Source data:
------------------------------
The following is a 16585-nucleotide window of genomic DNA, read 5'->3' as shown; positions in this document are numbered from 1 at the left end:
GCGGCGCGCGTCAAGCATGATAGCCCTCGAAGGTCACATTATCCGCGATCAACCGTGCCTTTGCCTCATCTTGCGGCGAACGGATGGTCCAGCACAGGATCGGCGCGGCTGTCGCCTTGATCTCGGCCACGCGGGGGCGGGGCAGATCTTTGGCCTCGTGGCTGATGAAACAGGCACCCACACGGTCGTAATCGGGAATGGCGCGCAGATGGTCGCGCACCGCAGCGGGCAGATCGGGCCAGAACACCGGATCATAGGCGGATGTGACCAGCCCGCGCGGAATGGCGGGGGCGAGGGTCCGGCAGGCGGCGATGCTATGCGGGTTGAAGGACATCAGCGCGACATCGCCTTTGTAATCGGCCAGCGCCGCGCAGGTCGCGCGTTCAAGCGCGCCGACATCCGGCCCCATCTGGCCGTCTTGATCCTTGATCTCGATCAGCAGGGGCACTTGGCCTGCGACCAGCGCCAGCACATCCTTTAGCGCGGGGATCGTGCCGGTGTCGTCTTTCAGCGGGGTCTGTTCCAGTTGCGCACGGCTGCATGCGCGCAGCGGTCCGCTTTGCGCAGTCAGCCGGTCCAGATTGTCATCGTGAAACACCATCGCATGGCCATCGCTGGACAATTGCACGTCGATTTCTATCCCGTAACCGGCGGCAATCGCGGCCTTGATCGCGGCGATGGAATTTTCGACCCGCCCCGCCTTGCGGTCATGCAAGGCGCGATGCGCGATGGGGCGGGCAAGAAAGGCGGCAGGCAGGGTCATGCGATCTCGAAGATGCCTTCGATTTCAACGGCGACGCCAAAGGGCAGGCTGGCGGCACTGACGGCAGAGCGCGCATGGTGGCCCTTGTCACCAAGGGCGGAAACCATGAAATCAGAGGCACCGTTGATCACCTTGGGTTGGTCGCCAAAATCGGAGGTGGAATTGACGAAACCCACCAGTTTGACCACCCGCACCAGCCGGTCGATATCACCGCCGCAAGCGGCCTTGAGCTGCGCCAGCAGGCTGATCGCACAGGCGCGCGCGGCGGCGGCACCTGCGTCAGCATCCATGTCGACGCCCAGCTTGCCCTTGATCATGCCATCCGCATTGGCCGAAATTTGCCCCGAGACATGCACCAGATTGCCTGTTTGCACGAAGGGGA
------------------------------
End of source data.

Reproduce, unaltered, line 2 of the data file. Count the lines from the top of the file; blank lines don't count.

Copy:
GCGGCGCGCGTCAAGCATGATAGCCCTCGAAGGTCACATTATCCGCGATCAACCGTGCCTTTGCCTCATCTTGCGGCGAACGGATGGTCCAGCACAGGATCGGCGCGGCTGTCGCCTTGATCTCGGCCACGCGGGGGCGGGGCAGATCTTTGGCCTCGTGGCTGATGAAACAGGCACCCACACGGTCGTAATCGGGAATGGCGCGCAGATGGTCGCGCACCGCAGCGGGCAGATCGGGCCAGAACACCGGATCATAGGCGGATGTGACCAGCCCGCGCGGAATGGCGGGGGCGAGGGTCCGGCAGGCGGCGATGCTATGCGGGTTGAAGGACATCAGCGCGACATCGCCTTTGTAATCGGCCAGCGCCGCGCAGGTCGCGCGTTCAAGCGCGCCGACATCCGGCCCCATCTGGCCGTCTTGATCCTTGATCTCGATCAGCAGGGGCACTTGGCCTGCGACCAGCGCCAGCACATCCTTTAGCGCGGGGATCGTGCCGGTGTCGTCTTTCAGCGGGGTCTGTTCCAGTTGCGCACGGCTGCATGCGCGCAGCGGTCCGCTTTGCGCAGTCAGCCGGTCCAGATTGTCATCGTGAAACACCATCGCATGGCCATCGCTGGACAATTGCACGTCGATTTCTATCCCGTAACCGGCGGCAATCGCGGCCTTGATCGCGGCGATGGAATTTTCGACCCGCCCCGCCTTGCGGTCATGCAAGGCGCGATGCGCGATGGGGCGGGCAAGAAAGGCGGCAGGCAGGGTCATGCGATCTCGAAGATGCCTTCGATTTCAACGGCGACGCCAAAGGGCAGGCTGGCGGCACTGACGGCAGAGCGCGCATGGTGGCCCTTGTCACCAAGGGCGGAAACCATGAAATCAGAGGCACCGTTGATCACCTTGGGTTGGTCGCCAAAATCGGAGGTGGAATTGACGAAACCCACCAGTTTGACCACCCGCACCAGCCGGTCGATATCACCGCCGCAAGCGGCCTTGAGCTGCGCCAGCAGGCTGATCGCACAGGCGCGCGCGGCGGCGGCACCTGCGTCAGCATCCATGTCGACGCCCAGCTTGCCCTTGATCATGCCATCCGCATTGGCCGAAATTTGCCCCGAGACATGCACCAGATTGCCTGTTTGCACGAAGGGGA